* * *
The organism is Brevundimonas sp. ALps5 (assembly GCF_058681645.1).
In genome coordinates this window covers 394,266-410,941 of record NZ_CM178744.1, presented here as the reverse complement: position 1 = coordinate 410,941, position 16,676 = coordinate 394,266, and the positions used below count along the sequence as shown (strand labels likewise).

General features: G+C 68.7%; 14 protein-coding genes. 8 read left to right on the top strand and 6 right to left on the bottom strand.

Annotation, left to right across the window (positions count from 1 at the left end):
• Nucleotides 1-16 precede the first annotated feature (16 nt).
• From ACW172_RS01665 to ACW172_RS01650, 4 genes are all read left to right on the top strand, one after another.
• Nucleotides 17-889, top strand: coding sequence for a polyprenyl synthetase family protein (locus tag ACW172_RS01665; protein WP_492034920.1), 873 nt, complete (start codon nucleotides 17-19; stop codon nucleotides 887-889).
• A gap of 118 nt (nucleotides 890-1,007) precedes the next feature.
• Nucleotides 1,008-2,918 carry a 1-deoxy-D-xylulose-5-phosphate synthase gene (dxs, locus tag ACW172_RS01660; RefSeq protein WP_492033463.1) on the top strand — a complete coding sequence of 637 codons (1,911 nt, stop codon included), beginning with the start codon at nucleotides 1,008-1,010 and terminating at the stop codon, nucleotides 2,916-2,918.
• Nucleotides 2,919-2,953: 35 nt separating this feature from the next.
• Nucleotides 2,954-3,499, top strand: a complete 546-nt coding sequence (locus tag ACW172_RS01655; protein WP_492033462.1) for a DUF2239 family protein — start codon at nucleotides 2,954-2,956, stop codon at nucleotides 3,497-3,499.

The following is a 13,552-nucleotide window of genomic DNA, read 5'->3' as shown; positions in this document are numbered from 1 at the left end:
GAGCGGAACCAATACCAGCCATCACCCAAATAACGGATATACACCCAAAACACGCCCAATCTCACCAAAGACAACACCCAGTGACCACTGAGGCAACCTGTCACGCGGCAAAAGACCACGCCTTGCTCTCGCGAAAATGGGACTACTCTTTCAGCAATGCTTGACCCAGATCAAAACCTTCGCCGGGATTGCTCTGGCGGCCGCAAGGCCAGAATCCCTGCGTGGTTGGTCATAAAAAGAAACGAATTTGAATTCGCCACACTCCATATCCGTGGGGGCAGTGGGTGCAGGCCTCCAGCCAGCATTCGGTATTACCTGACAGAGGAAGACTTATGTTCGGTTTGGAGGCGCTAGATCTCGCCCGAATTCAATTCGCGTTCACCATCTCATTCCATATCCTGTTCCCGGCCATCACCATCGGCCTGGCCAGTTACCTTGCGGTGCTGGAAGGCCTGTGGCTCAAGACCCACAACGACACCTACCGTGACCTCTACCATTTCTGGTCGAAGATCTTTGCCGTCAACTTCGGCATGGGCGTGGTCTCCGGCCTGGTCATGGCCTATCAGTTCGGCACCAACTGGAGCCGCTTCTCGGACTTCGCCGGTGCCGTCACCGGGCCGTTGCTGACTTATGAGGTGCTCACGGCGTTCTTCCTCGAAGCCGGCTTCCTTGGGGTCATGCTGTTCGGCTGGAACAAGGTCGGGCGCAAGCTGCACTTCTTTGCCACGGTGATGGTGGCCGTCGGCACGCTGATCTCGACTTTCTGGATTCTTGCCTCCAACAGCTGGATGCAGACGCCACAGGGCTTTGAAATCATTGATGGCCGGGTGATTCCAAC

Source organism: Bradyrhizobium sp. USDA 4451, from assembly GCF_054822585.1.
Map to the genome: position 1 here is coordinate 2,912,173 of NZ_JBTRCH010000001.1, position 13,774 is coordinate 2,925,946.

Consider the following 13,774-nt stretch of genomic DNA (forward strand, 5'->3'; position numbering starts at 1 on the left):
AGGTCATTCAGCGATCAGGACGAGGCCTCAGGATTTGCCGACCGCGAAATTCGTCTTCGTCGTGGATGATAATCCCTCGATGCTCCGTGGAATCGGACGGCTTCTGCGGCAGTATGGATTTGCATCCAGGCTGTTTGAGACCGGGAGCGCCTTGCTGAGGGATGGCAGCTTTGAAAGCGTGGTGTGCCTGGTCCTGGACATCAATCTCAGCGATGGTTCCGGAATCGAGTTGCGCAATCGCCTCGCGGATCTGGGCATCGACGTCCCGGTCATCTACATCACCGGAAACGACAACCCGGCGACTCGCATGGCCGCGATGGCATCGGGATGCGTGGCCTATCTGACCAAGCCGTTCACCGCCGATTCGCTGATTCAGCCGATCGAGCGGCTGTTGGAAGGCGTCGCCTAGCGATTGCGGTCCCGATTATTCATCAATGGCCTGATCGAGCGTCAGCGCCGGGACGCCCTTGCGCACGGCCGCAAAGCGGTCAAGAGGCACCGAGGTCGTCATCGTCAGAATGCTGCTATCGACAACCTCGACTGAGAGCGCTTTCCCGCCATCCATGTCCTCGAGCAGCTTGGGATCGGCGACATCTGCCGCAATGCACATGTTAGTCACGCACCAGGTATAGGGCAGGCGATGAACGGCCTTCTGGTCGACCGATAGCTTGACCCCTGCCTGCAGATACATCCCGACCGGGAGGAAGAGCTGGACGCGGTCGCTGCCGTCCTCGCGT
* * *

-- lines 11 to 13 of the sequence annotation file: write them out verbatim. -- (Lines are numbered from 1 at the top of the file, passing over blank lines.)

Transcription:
• Nucleotides 2,954-3,499, top strand: a complete 546-nt coding sequence (locus tag ACW172_RS01655; protein WP_492033462.1) for a DUF2239 family protein — start codon at nucleotides 2,954-2,956, stop codon at nucleotides 3,497-3,499.

The following is a 13,552-nucleotide window of genomic DNA, read 5'->3' as shown; positions in this document are numbered from 1 at the left end:
GAGCGGAACCAATACCAGCCATCACCCAAATAACGGATATACACCCAAAACACGCCCAATCTCACCAAAGACAACACCCAGTGACCACTGAGGCAACCTGTCACGCGGCAAAAGACCACGCCTTGCTCTCGCGAAAATGGGACTACTCTTTCAGCAATGCTTGACCCAGATCAAAACCTTCGCCGGGATTGCTCTGGCGGCCGCAAGGCCAGAATCCCTGCGTGGTTGGTCATAAAAAGAAACGAATTTGAATTCGCCACACTCCATATCCGTGGGGGCAGTGGGTGCAGGCCTCCAGCCAGCATTCGGTATTACCTGACAGAGGAAGACTTATGTTCGGTTTGGAGGCGCTAGATCTCGCCCGAATTCAATTCGCGTTCACCATCTCATTCCATATCCTGTTCCCGGCCATCACCATCGGCCTGGCCAGTTACCTTGCGGTGCTGGAAGGCCTGTGGCTCAAGACCCACAACGACACCTACCGTGACCTCTACCATTTCTGGTCGAAGATCTTTGCCGTCAACTTCGGCATGGGCGTGGTCTCCGGCCTGGTCATGGCCTATCAGTTCGGCACCAACTGGAGCCGCTTCTCGGACTTCGCCGGTGCCGTCACCGGGCCGTTGCTGACTTATGAGGTGCTCACGGCGTTCTTCCTCGAAGCCGGCTTCCTTGGGGTCATGCTGTTCGGCTGGAACAAGGTCGGGCGCAAGCTGCACTTCTTTGCCACGGTGATGGTGGCCGTCGGCACGCTGATCTCGACTTTCTGGATTCTTGCCTCCAACAGCTGGATGCAGACGCCACAGGGCTTTGAAATCATTGATGGCCGGGTGATTCCAAC